Falk, the Chesapeake Bay Foundation president, said the settlement “requires EPA to, among other things, look for ways to reduce pollution from agriculture, Pennsylvania's biggest source of pollution,” as well as polluted runoff from urban and suburban land. She said the agency “also committed to increased compliance and enforcement efforts.”
But the agreement doesn’t go quite that far, saying EPA “will, subject to resource availability, maintain or increase compliance-assurance activities over its FY2022 baseline (prorated on an annual basis as appropriate) within” the seven counties — Lancaster, York, Franklin, Lebanon, Cumberland, Centre, and Bedford.
While Ryan appeared pessimistic about the proposed agreement's impacts, other litigators were more sanguine.
The settlement left unresolved the issue of whether EPA actually has the authority to enforce compliance with the so-called “pollution diet” for the bay. Pressed by a reporter on that issue in a press call last week, CBF vice president for litigation Jon Mueller said the two parties “have a different opinion on that.”
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“There are certainly issues with the way the Clean Water Act is written, and it gives EPA a fair amount of discretion,” Mueller said. “The important thing to remember here is that before, we didn't have any agreement from EPA that it would actually do any of those things.”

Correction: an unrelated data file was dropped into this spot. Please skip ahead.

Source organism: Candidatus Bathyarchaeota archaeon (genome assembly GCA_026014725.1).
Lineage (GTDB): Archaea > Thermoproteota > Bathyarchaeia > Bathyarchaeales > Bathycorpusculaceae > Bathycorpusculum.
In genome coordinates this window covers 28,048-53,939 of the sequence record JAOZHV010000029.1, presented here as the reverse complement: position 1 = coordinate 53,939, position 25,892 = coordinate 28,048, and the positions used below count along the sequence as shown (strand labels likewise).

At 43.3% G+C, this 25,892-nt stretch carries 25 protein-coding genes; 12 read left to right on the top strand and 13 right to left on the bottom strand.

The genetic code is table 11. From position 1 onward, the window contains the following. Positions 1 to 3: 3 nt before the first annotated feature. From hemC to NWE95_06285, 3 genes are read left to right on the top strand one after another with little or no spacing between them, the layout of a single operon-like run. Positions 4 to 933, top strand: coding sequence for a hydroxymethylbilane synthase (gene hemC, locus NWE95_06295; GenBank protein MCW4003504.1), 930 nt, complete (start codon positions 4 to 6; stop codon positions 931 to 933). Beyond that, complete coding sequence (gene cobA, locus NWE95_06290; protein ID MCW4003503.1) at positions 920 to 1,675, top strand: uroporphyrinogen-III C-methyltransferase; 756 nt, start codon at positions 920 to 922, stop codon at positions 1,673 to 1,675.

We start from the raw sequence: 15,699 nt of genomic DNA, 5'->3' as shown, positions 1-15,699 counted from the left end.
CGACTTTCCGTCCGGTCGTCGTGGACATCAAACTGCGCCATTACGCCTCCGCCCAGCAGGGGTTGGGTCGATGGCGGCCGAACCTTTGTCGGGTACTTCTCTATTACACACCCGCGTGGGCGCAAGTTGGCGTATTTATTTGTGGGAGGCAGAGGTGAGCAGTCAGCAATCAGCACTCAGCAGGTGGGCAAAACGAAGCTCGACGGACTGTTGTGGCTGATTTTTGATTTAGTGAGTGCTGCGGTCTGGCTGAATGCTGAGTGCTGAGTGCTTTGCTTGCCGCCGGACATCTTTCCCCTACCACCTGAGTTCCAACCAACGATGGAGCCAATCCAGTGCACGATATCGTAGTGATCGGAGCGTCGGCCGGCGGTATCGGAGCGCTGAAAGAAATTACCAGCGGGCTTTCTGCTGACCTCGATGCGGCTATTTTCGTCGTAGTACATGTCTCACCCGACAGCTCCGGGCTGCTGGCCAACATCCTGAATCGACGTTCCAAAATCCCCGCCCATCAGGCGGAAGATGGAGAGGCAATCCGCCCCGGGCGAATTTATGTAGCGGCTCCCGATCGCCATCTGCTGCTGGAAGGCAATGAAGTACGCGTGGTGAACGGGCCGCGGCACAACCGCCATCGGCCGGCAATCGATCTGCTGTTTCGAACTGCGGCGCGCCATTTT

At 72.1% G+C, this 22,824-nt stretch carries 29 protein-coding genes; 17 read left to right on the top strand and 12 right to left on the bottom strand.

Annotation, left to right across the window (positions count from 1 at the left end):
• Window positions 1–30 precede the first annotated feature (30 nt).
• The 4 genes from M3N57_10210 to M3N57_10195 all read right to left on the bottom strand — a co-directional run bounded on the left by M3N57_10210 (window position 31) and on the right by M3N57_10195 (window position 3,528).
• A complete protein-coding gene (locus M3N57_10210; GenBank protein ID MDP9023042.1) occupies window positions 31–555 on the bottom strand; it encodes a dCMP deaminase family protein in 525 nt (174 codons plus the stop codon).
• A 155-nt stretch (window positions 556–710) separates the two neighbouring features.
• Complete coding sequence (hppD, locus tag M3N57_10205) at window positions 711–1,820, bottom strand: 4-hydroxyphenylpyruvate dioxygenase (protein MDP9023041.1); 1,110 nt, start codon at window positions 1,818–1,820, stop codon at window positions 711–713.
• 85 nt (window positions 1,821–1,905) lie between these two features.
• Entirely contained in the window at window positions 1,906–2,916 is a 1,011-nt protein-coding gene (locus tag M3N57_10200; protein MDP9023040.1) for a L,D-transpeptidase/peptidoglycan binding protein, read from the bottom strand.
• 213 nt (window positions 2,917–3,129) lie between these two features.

Rob Michaels, a senior attorney with the Environmental Law and Policy Center in Chicago, agreed.
“This is not nothing,” he said. “I think it is an important step for EPA to recognize the importance of having proper permitting required for industrial livestock operations, and to have those permit limits enforced.”
“The things (the settlement is) requiring EPA to do are things that EPA should already be doing, but unfortunately, they're not,” Michaels said
“What I'm hoping is that this settlement might be the beginning of EPA taking (Total Maximum Daily Loads) seriously as a tool for remediating impairments,” he added. “And in connection with that, recognizing that CAFOs and medium CAFOs that should be designated as CAFOs are major contributors to nutrient pollution, and TMDLs are a tool to get that pollution under control.”
Litigation brought by ELPC and others has resulted in the development of a draft TMDL — which EPA defines as the maximum amount of a pollutant allowed to enter a water body — for the Western Lake Erie Basin.
In a settlement with ELPC and Lucas County, Ohio, commissioners, the federal EPA and Ohio state EPA agreed to deadlines to prepare a TMDL for the Western Lake Erie Basin. Ohio EPA released its draft TMDL last fall, which Michaels said falls well short of what is needed. The final TMDL is due by June 30, after which EPA has 90 days to approve or deny it.
Michaels also pointed to a court decision in January out of Oklahoma that found pollution in the Illinois River watershed from Arkansas poultry operations constituted a public nuisance. The judge in the 18-year-old case ordered the state of Oklahoma and the poultry producers to try and resolve the matter. They are still doing so.
“You're starting to see a little bit of movement here, in recognition that the law has really just not been adequately addressing a major source of pollution that's causing devastation of all sorts of waterways, from the Chesapeake Bay, to the Illinois River Watershed to Lake Erie,” Michaels said.